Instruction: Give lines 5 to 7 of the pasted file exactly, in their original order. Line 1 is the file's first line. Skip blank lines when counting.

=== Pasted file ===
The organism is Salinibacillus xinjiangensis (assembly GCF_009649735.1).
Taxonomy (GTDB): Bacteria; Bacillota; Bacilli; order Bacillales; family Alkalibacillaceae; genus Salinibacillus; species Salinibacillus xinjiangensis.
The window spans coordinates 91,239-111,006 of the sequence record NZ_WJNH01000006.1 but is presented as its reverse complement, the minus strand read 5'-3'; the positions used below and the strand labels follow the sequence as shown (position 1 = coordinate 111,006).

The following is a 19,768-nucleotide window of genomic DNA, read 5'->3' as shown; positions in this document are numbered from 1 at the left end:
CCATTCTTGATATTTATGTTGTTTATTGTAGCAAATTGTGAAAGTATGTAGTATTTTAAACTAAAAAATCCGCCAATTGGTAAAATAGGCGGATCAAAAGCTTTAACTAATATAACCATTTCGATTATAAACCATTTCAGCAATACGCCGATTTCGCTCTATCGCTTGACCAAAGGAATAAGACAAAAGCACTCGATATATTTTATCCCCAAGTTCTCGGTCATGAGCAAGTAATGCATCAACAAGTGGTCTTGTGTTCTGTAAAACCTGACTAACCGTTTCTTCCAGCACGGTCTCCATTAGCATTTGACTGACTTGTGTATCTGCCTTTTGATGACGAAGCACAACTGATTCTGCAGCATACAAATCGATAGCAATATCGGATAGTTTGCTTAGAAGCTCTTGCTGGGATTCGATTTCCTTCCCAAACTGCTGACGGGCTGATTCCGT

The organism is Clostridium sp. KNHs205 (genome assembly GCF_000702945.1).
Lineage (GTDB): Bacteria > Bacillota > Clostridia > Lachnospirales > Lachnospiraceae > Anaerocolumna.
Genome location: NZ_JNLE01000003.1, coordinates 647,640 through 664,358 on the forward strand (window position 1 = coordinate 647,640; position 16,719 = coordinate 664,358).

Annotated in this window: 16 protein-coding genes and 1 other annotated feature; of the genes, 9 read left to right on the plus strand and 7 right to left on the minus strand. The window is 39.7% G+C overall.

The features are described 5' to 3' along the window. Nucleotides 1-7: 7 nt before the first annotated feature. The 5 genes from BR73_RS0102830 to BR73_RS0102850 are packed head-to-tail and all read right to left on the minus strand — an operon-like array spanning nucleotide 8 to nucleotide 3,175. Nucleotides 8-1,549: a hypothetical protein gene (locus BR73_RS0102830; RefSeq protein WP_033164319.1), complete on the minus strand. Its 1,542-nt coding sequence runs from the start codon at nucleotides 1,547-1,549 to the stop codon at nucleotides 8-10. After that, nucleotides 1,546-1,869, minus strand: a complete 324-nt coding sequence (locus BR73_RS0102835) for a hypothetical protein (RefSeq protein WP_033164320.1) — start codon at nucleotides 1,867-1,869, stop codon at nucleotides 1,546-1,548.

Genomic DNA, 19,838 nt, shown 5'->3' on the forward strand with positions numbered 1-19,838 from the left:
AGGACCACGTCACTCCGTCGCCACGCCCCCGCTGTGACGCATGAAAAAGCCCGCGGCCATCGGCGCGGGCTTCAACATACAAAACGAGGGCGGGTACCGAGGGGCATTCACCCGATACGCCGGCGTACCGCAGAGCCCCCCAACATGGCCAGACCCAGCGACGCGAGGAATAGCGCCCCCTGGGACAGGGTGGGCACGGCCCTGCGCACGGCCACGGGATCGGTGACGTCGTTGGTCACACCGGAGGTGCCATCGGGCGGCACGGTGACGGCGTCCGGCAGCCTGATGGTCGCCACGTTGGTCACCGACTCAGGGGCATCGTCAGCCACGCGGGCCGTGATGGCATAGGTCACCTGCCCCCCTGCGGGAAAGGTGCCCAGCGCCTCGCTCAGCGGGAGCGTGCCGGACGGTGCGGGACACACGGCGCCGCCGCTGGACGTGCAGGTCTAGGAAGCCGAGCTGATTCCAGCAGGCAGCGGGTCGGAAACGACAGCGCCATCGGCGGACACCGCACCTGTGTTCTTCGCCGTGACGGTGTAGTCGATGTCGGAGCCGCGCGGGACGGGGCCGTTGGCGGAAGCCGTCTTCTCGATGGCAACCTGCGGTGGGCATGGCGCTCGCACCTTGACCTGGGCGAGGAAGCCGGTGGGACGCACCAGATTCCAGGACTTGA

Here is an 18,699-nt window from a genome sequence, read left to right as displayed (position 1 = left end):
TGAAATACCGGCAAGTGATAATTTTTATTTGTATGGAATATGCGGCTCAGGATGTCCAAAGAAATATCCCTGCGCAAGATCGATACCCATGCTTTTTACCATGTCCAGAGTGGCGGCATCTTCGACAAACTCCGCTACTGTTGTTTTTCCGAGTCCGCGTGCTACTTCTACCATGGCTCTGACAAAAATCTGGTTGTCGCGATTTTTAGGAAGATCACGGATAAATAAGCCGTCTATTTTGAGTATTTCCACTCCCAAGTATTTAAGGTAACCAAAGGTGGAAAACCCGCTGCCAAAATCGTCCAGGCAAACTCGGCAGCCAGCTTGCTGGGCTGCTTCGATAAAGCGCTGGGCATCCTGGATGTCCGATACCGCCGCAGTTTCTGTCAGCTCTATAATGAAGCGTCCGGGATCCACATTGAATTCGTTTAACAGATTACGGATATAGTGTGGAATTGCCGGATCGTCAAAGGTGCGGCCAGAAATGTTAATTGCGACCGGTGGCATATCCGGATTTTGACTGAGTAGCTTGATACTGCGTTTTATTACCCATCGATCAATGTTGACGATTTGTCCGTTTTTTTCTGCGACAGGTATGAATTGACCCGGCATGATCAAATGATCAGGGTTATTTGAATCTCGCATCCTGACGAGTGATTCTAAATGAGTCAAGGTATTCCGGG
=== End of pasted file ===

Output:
CCATTCTTGATATTTATGTTGTTTATTGTAGCAAATTGTGAAAGTATGTAGTATTTTAAACTAAAAAATCCGCCAATTGGTAAAATAGGCGGATCAAAAGCTTTAACTAATATAACCATTTCGATTATAAACCATTTCAGCAATACGCCGATTTCGCTCTATCGCTTGACCAAAGGAATAAGACAAAAGCACTCGATATATTTTATCCCCAAGTTCTCGGTCATGAGCAAGTAATGCATCAACAAGTGGTCTTGTGTTCTGTAAAACCTGACTAACCGTTTCTTCCAGCACGGTCTCCATTAGCATTTGACTGACTTGTGTATCTGCCTTTTGATGACGAAGCACAACTGATTCTGCAGCATACAAATCGATAGCAATATCGGATAGTTTGCTTAGAAGCTCTTGCTGGGATTCGATTTCCTTCCCAAACTGCTGACGGGCTGATTCCGT

The organism is Clostridium sp. KNHs205 (genome assembly GCF_000702945.1).
Lineage (GTDB): Bacteria > Bacillota > Clostridia > Lachnospirales > Lachnospiraceae > Anaerocolumna.